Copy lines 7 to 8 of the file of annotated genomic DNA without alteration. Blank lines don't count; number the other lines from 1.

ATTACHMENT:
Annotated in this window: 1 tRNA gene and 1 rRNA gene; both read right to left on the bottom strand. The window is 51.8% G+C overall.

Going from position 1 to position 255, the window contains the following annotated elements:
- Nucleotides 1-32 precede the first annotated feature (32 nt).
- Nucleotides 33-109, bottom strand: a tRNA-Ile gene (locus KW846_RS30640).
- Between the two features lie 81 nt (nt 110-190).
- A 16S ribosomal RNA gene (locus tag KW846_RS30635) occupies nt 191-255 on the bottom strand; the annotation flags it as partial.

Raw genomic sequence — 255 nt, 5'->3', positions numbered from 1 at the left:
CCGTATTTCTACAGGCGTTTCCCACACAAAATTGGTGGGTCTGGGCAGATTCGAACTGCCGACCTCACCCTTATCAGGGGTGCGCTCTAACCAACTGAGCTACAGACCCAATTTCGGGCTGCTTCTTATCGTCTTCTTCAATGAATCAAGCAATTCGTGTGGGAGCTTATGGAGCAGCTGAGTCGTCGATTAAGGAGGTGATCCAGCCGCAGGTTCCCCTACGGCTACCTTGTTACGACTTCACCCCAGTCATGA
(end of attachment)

Raw genomic sequence — 255 nt, 5'->3', positions numbered from 1 at the left:
CCGTATTTCTACAGGCGTTTCCCACACAAAATTGGTGGGTCTGGGCAGATTCGAACTGCCGACCTCACCCTTATCAGGGGTGCGCTCTAACCAACTGAGCTACAGACCCAATTTCGGGCTGCTTCTTATCGTCTTCTTCAATGAATCAAGCAATTCGTGTGGGAGCTTATGGAGCAGCTGAGTCGTCGATTAAGGAGGTGATCCAGCCGCAGGTTCCCCTACGGCTACCTTGTTACGACTTCACCCCAGTCATGA